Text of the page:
Understanding Various Clauses to Include in Divorce Agreement: 3 Things to Discuss

People change and so do relationships. Although everyone hopes that their marriage will last, approximately 1 in 3 marriages in Australia will end in divorce. If reconciliation is impossible, and divorce seems like the only option left, get the ball rolling by discussing the terms of a divorce decree with a lawyer. A mediation clause is particularly popular, as it basically encourages former couples to go through mediation rather than the divorce courts if amendments and changes need to be made to the divorce agreement in the future. If you're interested in including a mediation clause in your divorce agreement, discuss the following 3 terms with your lawyer.

The Types of Disagreements and Disputes Covered

Although future disputes and disagreements should go through mediation before getting handled by the divorce courts, it's wise to discuss the types of disagreements and disputes that should be covered by the mediation clause. For example, you might agree that child custody arrangements should go through mediation, but not child support payments and terms.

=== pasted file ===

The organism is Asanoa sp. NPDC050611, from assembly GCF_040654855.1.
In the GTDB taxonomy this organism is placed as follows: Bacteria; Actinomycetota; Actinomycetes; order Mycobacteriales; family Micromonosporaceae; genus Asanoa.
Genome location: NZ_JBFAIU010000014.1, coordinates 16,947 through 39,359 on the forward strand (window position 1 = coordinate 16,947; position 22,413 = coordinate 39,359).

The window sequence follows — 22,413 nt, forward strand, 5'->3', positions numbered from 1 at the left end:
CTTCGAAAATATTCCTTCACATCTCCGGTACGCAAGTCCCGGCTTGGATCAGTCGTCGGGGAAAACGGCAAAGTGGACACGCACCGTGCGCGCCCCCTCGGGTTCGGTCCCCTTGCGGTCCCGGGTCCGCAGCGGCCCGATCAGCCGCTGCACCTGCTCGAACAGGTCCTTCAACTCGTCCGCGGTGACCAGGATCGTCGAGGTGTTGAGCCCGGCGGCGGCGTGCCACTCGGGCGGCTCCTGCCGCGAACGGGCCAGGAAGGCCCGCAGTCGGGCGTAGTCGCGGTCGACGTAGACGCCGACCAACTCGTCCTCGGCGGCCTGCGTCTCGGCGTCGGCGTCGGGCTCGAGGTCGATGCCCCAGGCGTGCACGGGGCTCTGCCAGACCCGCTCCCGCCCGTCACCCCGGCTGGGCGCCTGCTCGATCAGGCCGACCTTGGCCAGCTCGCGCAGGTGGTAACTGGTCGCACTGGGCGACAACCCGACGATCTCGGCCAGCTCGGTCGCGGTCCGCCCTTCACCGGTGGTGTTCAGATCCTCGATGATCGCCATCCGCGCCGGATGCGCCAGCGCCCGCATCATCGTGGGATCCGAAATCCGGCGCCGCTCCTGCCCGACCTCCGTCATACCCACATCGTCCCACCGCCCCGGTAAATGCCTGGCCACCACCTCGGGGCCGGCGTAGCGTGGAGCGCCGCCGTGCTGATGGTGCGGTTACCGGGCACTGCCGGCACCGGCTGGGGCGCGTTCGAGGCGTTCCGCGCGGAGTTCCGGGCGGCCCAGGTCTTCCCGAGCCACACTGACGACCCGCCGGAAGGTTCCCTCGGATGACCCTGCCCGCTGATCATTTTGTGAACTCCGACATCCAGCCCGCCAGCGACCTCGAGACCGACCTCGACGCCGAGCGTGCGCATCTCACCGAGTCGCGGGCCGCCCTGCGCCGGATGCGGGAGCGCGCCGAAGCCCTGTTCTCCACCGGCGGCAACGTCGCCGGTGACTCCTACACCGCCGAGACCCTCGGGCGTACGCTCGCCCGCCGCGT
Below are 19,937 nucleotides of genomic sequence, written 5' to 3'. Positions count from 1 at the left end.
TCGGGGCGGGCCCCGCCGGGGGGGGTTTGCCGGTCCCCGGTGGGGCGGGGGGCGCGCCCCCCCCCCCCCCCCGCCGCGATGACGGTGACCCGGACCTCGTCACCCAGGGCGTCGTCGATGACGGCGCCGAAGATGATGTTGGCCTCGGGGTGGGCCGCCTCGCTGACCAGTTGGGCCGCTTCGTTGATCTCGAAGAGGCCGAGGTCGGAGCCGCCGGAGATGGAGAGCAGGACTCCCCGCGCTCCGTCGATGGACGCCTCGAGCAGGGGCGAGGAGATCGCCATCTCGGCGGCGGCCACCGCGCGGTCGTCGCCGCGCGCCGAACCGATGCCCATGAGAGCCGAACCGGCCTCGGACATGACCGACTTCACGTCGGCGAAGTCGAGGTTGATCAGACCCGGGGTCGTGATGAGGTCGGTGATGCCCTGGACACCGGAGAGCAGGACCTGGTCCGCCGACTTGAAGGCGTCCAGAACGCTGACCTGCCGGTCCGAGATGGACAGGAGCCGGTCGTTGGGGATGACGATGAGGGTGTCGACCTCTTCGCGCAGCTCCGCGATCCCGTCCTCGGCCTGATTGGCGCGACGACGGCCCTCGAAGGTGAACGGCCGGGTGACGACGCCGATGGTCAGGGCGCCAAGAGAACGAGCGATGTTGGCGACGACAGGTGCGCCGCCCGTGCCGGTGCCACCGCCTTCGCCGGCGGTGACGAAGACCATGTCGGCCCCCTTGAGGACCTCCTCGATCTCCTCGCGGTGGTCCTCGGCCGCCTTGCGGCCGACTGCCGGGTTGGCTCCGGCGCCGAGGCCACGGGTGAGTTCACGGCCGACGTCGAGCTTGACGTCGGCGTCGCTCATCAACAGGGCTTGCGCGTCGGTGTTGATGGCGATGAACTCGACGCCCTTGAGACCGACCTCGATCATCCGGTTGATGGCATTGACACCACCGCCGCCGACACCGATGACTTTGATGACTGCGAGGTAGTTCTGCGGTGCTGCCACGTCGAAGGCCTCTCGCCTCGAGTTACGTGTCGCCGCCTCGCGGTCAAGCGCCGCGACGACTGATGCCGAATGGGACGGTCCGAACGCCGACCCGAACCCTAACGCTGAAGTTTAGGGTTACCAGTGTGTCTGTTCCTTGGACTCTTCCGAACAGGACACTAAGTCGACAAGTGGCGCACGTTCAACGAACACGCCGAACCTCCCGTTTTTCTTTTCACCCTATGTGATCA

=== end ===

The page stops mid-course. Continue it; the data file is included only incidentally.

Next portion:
Binding Arbitration for Starting Mediation or Failure to Reach an Agreement

While a mediation clause encourages both parties to go through mediation rather than the divorce courts, it's also a good idea to include some type of binding arbitration to the mediation clause that basically sets out a timeline or a procedure that the mediation should follow. A binding arbitration can include when mediation should be started and how long both parties need to participate in mediation before proceeding to take the case to court. It should also outline the procedures that each party should follow should they fail to reach an agreement during mediation. For example, determine whether a second mediation attempt should be held in the future or whether the dispute should be brought immediately to court.

The Distribution of Costs Incurred from Mediation

Although mediation is much less costly than taking the dispute to court, there are still expenses and costs associated with going through mediation. The mediation clause should specify how the cost will be distributed between both parties. For example, consider whether the party bringing up the dispute should pay for mediation or whether the mediation will be paid equally among both parties.


Your lawyer will help you better understand how a mediation clause works, and the types of terms you should include with the clause to best protect your position and situation. They'll help you work through the divorce so that you and your former spouse can reach a fair compromise.